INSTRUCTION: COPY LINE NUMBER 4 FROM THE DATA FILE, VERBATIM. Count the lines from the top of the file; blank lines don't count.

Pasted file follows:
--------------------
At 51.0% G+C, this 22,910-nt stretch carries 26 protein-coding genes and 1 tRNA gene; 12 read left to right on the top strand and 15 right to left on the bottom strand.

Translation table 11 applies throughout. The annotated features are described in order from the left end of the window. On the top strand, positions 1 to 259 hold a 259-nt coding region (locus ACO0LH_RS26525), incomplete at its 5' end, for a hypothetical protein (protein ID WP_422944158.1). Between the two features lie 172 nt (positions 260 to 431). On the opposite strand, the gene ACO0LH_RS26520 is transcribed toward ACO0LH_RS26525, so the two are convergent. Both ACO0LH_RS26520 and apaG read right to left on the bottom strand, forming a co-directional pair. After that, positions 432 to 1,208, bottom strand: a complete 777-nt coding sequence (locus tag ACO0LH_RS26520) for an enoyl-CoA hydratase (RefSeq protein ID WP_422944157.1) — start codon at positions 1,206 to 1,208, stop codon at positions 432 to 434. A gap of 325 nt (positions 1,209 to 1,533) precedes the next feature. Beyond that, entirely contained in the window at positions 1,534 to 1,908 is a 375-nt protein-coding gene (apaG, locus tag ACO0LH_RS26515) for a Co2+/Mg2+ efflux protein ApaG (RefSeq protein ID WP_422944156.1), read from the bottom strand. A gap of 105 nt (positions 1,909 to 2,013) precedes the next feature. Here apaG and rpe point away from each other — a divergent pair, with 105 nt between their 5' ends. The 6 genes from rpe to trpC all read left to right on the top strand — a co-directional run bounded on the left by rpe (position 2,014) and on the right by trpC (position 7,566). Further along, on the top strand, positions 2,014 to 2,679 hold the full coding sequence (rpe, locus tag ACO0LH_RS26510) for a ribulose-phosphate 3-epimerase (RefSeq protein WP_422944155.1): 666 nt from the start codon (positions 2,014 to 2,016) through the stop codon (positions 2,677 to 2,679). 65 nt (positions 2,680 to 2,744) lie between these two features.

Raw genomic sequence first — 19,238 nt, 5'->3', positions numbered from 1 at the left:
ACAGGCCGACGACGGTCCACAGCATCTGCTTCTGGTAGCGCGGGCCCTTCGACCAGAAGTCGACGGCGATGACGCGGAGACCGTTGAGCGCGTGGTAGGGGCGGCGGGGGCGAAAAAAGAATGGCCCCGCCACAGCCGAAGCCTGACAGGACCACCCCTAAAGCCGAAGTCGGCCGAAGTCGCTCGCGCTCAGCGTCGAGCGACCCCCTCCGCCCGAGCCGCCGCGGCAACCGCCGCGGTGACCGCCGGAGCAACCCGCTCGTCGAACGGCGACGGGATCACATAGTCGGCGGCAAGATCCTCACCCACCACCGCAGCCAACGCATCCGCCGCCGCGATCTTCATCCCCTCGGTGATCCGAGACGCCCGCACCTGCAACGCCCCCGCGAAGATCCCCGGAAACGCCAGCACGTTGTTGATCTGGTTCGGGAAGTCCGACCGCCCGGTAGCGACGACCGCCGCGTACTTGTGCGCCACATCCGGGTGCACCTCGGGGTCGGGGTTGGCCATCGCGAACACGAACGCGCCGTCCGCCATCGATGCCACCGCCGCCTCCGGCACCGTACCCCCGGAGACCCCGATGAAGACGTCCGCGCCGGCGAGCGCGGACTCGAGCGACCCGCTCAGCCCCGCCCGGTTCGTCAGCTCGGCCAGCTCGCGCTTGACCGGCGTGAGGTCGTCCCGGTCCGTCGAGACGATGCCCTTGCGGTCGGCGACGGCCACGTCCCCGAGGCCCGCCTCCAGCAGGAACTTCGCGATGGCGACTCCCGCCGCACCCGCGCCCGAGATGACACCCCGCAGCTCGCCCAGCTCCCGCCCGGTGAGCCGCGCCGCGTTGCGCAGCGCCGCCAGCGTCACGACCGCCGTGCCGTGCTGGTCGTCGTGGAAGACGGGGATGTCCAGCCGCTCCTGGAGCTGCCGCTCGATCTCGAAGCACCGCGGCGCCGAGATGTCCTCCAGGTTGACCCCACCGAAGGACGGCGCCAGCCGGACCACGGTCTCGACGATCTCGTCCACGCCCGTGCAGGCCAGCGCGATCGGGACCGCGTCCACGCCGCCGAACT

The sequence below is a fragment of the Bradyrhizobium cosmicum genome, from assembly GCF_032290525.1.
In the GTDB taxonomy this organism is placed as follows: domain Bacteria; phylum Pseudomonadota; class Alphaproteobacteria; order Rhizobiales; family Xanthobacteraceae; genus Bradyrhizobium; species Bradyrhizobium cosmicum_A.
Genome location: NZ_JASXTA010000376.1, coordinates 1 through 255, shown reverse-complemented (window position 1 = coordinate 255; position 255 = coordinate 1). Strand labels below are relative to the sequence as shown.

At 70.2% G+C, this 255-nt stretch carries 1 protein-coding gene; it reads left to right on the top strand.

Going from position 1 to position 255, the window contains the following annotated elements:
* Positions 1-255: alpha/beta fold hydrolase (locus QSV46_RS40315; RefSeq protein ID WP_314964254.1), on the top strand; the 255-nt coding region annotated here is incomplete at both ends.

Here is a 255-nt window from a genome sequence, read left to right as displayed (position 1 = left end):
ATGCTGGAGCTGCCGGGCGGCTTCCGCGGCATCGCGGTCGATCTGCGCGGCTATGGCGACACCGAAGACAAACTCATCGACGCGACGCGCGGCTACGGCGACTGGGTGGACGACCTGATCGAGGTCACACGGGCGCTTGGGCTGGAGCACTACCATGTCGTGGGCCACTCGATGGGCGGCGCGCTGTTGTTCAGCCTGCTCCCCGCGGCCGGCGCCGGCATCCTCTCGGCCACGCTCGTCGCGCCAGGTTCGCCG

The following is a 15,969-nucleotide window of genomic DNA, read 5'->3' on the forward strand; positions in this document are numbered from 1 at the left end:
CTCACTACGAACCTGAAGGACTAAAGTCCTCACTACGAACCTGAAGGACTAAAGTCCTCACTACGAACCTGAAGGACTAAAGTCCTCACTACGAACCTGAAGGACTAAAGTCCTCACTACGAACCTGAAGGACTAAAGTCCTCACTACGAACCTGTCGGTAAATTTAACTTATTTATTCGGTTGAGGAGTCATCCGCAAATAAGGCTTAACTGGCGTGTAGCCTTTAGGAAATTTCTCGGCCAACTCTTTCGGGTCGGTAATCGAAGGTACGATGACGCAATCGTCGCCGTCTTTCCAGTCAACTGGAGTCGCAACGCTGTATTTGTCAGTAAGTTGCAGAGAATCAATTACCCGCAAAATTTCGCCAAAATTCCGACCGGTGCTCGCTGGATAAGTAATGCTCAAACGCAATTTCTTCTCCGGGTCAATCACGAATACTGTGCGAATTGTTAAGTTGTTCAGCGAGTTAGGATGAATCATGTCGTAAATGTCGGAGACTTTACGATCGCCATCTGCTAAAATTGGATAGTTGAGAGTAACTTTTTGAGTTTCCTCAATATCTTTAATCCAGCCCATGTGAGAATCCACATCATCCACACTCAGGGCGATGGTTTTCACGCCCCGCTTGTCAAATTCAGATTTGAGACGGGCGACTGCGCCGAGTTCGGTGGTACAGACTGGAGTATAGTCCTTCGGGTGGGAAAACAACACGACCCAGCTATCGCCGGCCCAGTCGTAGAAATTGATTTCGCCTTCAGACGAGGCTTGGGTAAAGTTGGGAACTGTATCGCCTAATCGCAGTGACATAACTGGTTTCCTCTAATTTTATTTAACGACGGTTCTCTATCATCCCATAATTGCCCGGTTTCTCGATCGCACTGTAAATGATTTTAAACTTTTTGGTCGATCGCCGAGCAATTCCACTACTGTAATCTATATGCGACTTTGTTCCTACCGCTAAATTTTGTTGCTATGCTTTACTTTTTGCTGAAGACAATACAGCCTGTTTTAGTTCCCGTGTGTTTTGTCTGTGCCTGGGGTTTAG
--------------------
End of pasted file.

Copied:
ACAGGCCGACGACGGTCCACAGCATCTGCTTCTGGTAGCGCGGGCCCTTCGACCAGAAGTCGACGGCGATGACGCGGAGACCGTTGAGCGCGTGGTAGGGGCGGCGGGGGCGAAAAAAGAATGGCCCCGCCACAGCCGAAGCCTGACAGGACCACCCCTAAAGCCGAAGTCGGCCGAAGTCGCTCGCGCTCAGCGTCGAGCGACCCCCTCCGCCCGAGCCGCCGCGGCAACCGCCGCGGTGACCGCCGGAGCAACCCGCTCGTCGAACGGCGACGGGATCACATAGTCGGCGGCAAGATCCTCACCCACCACCGCAGCCAACGCATCCGCCGCCGCGATCTTCATCCCCTCGGTGATCCGAGACGCCCGCACCTGCAACGCCCCCGCGAAGATCCCCGGAAACGCCAGCACGTTGTTGATCTGGTTCGGGAAGTCCGACCGCCCGGTAGCGACGACCGCCGCGTACTTGTGCGCCACATCCGGGTGCACCTCGGGGTCGGGGTTGGCCATCGCGAACACGAACGCGCCGTCCGCCATCGATGCCACCGCCGCCTCCGGCACCGTACCCCCGGAGACCCCGATGAAGACGTCCGCGCCGGCGAGCGCGGACTCGAGCGACCCGCTCAGCCCCGCCCGGTTCGTCAGCTCGGCCAGCTCGCGCTTGACCGGCGTGAGGTCGTCCCGGTCCGTCGAGACGATGCCCTTGCGGTCGGCGACGGCCACGTCCCCGAGGCCCGCCTCCAGCAGGAACTTCGCGATGGCGACTCCCGCCGCACCCGCGCCCGAGATGACACCCCGCAGCTCGCCCAGCTCCCGCCCGGTGAGCCGCGCCGCGTTGCGCAGCGCCGCCAGCGTCACGACCGCCGTGCCGTGCTGGTCGTCGTGGAAGACGGGGATGTCCAGCCGCTCCTGGAGCTGCCGCTCGATCTCGAAGCACCGCGGCGCCGAGATGTCCTCCAGGTTGACCCCACCGAAGGACGGCGCCAGCCGGACCACGGTCTCGACGATCTCGTCCACGCCCGTGCAGGCCAGCGCGATCGGGACCGCGTCCACGCCGCCGAACT